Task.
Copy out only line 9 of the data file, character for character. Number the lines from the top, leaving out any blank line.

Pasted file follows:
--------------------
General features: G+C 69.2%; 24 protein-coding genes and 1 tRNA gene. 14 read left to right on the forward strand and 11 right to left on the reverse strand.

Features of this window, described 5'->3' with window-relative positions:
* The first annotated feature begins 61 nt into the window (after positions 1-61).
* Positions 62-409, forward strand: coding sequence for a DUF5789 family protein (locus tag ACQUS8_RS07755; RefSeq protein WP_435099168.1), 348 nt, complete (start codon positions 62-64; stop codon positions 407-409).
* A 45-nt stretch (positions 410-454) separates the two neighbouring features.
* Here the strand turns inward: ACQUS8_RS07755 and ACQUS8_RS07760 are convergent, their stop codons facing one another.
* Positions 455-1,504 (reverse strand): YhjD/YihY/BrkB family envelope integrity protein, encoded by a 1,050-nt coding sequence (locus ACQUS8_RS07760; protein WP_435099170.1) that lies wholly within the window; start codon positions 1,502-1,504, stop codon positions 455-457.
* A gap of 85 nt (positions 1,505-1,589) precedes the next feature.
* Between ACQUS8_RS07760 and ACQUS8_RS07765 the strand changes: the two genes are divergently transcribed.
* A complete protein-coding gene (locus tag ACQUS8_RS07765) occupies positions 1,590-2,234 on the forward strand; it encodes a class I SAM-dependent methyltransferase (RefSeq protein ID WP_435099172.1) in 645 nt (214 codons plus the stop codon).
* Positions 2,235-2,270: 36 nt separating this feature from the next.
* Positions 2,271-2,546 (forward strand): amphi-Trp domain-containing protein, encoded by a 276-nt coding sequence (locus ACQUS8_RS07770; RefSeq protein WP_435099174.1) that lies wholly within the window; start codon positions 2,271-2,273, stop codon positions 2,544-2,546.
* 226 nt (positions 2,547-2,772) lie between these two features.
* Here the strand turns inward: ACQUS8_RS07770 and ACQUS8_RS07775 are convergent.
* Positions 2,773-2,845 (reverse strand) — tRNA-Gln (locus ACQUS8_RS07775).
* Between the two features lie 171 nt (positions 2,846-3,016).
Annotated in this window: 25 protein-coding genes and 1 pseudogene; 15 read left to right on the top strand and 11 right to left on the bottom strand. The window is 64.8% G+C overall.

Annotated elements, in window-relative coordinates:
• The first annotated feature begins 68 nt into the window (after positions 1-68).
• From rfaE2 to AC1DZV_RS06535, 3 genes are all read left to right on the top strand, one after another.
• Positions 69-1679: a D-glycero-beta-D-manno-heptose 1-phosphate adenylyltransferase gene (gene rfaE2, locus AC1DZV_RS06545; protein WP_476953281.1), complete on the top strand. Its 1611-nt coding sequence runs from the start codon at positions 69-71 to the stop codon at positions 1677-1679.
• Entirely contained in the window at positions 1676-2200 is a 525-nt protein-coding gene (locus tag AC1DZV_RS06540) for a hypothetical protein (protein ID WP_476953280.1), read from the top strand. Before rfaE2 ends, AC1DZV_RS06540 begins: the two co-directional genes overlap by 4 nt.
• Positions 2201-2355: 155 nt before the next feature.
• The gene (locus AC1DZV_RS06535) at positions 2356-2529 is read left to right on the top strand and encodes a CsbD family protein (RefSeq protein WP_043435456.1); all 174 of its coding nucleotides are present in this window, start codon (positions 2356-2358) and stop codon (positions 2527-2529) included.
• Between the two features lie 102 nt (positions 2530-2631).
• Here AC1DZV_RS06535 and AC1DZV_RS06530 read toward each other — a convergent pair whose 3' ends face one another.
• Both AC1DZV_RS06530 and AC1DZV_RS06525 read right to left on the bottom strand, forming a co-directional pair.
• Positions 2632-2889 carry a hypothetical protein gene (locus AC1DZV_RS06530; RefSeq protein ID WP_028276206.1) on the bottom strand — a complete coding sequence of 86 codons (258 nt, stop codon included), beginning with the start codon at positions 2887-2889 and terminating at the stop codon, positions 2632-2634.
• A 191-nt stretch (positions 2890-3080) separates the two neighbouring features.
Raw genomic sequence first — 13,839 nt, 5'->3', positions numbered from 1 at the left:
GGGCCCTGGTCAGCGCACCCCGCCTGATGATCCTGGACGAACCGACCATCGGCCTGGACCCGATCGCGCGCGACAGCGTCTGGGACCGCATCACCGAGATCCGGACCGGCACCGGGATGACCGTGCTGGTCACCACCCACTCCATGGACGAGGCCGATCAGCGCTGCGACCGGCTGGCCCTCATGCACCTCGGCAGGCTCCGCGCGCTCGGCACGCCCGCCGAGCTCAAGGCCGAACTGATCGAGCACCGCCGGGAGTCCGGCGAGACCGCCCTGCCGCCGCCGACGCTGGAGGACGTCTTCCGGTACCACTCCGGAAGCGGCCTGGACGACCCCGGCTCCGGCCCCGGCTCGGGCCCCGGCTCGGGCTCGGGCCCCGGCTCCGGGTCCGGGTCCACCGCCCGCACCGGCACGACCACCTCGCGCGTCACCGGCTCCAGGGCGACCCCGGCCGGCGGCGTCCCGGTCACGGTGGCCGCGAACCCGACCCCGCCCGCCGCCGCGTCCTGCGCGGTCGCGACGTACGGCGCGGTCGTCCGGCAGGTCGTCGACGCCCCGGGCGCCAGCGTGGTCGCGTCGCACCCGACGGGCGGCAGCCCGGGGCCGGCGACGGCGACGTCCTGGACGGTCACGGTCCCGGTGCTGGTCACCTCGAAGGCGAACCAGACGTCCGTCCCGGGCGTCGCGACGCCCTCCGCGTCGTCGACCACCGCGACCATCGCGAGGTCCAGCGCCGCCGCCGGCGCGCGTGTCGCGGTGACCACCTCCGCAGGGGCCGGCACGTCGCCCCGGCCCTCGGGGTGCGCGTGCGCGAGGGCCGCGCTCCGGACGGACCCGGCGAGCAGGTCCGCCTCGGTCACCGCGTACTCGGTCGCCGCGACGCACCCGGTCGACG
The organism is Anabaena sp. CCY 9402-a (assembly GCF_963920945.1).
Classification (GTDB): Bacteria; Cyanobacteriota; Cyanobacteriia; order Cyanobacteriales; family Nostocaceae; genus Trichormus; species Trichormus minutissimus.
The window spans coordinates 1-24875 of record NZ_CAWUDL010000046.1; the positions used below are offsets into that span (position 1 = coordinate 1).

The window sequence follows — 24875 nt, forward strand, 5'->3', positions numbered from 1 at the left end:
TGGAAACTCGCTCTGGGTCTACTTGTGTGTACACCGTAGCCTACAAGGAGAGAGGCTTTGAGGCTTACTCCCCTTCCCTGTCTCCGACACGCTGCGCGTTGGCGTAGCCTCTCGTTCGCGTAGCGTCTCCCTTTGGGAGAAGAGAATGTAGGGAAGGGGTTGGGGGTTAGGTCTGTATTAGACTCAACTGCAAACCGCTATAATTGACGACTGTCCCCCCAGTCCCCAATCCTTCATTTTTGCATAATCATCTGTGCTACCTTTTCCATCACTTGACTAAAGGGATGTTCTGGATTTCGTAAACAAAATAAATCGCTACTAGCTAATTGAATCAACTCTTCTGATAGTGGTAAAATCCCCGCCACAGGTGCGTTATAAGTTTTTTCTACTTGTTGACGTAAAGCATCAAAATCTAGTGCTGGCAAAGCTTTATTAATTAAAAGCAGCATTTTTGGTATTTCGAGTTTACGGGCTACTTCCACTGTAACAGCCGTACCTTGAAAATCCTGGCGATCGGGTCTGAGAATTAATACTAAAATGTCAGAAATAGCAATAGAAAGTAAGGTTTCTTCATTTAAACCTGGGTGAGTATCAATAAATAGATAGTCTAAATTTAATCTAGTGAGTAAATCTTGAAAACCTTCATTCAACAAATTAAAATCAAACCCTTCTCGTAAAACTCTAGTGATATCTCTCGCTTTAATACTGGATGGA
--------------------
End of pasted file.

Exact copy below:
* Between ACQUS8_RS07760 and ACQUS8_RS07765 the strand changes: the two genes are divergently transcribed.